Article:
Components are building blocks that you can use to form user interfaces. These can be buttons, inputs, alerts and so on. Components should take into consideration accessibility best practices to ensure a good user experience, the required markup structure, and so on. In the case of a button component, you would have utilities for all of the variants, and all of the variants would have an appropriate hover and focus state that is recommended by the style guide. If a user of your design system needs a button the provided code snippet should be everything they need to get started. If supporting multiple themes, you should consider leveraging different types of global and semantic tokens as mentioned earlier.

:root {
  --background-button: var(--global-background-interactive);
  --color-button: var(--global-color-interactive);

  --background-button-hover: var(--global-background-interactive-hover);
  --color-button-hover: var(--global-color-interactive-hover);

  --background-button-focus: var(--global-background-interactive-focus);
  --color-button-focus: var(--global-color-interactive-focus);

.button {
  background-color: var(--background-button);
  color: var(--color-button);
  padding: var(--base-size-400);
  transition: 100ms opacity ease-in;

.button:hover {
  background-color: var(--background-button-hover);
  color: var(--color-button-hover);

.button:focus {
  background-color: var(--background-button-focus);
  color: var(--color-button-focus);
<button class="button">Click me</button>

As a best practice, you should avoid writing components for a specific framework such as React or Angular and instead opt for a CSS first approach. It's much easier to sell migrating to a sharable solution than it is pushing for entire application re-writes especially if you have multiple frameworks being used, it's also simply not practical. Another benefit for providing components as CSS is that it allows teams to spin up derivative libraries using your design system. It could make migration easier if they already have an established component library they are using for a specific framework as all it would take is to simply update some class names. Ultimately, providing implementation at the most sharable level possible provides choice and flexibility for your target audience.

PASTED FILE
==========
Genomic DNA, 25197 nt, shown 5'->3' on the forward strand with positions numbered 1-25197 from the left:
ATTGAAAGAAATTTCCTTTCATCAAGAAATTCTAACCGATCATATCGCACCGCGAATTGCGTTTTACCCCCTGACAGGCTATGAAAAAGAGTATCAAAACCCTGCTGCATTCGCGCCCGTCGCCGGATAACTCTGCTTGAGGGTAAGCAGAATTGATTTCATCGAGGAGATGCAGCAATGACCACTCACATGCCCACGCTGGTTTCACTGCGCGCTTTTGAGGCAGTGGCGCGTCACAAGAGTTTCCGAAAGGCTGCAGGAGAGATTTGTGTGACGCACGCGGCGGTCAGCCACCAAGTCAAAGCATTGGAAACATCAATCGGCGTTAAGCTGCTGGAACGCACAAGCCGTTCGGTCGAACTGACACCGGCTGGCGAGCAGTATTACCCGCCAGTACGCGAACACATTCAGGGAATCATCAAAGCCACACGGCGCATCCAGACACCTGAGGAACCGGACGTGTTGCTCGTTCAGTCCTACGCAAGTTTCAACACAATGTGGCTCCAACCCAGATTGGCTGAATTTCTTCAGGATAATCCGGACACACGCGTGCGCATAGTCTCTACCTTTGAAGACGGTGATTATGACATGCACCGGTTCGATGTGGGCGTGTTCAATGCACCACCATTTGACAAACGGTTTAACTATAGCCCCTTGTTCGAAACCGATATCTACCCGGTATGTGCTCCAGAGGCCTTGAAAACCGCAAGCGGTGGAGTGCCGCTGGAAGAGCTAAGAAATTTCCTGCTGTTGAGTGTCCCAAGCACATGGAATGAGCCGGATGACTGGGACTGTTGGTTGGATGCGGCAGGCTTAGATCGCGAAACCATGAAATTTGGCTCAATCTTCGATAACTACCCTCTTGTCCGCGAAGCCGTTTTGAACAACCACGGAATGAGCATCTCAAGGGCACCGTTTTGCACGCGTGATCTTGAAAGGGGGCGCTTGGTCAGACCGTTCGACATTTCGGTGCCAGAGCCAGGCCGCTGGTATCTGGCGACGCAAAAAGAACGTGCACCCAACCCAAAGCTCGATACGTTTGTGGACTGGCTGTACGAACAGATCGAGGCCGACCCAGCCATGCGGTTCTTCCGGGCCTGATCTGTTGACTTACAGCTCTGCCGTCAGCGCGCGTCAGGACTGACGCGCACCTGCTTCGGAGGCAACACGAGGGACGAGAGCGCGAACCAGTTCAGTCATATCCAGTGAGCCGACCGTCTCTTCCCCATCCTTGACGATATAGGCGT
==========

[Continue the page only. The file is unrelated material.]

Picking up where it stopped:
You may also want to consider the native Web Component API depending on what your needs are. Web Components are great for interactive components and also provide styling encapsulation which further shields your components from being modified by inherited CSS. There are many resources available for web components such as Lit and Stencil. The above example could instead be an HTML element that encapsulates all styling and accessibility concerns. Keep in mind that with anything sharable it’s never a good idea to bake business logic into this type of component.

<action-button> Click me </action-button>


Your design system needs to live somewhere. The culmination of knowledge across design and engineering needs to be accessible to every stakeholder, including people who don't need to use it on a day to day basis. The documentation should reference both the engineering and design implementation along with the do and don'ts of using each component and utility. It should provide real-world examples, information about contribution, ownership and so on. The documentation should flow easily and allow consumers an easy path forward to using the system that you provide from both an engineering and design perspective. Additionally, you should consider providing a pattern library that highlights commonly used interface patterns so you can lean even further into the goal of consistency.

There are plenty of tools available out on the market that can help achieve this such as Storybook, Docz and Invision’s Design System Manager. Take a look at some of the existing open-source design systems and see what they leverage and make your best judgement.


Closing Thoughts

Before you begin setting out on a journey to build a design system, you should align on a set of objectives and goals that you hope to achieve by implementing such a thing. This will ultimately help with buy-in across different teams and speed up the adoption process. This article covers a lot of ground but there's no real right way to do this. Each system is different and the path you choose is ultimately up to you. If you're interested in reading about a design system I've built in the past click here. Otherwise, I hope you enjoyed the article!


Huge shoutout to Melissa Eckels for the hand with editing this article!